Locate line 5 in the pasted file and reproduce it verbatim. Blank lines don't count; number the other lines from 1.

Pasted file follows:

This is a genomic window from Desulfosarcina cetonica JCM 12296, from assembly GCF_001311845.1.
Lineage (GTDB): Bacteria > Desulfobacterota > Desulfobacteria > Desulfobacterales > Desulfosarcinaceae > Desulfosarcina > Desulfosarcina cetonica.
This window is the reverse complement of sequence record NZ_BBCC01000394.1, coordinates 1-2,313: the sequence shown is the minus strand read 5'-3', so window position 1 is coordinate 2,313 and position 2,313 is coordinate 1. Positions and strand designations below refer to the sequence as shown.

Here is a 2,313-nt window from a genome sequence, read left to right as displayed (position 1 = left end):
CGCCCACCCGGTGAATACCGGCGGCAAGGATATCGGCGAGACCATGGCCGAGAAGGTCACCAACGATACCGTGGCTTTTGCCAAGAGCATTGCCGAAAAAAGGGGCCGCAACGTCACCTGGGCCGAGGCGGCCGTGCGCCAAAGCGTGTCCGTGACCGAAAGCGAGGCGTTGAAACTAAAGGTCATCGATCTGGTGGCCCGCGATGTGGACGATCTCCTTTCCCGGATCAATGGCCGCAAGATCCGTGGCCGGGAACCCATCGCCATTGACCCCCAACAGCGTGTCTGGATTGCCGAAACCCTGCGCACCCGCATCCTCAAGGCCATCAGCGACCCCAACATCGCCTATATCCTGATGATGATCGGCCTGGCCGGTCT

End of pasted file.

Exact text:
CGCCCACCCGGTGAATACCGGCGGCAAGGATATCGGCGAGACCATGGCCGAGAAGGTCACCAACGATACCGTGGCTTTTGCCAAGAGCATTGCCGAAAAAAGGGGCCGCAACGTCACCTGGGCCGAGGCGGCCGTGCGCCAAAGCGTGTCCGTGACCGAAAGCGAGGCGTTGAAACTAAAGGTCATCGATCTGGTGGCCCGCGATGTGGACGATCTCCTTTCCCGGATCAATGGCCGCAAGATCCGTGGCCGGGAACCCATCGCCATTGACCCCCAACAGCGTGTCTGGATTGCCGAAACCCTGCGCACCCGCATCCTCAAGGCCATCAGCGACCCCAACATCGCCTATATCCTGATGATGATCGGCCTGGCCGGTCT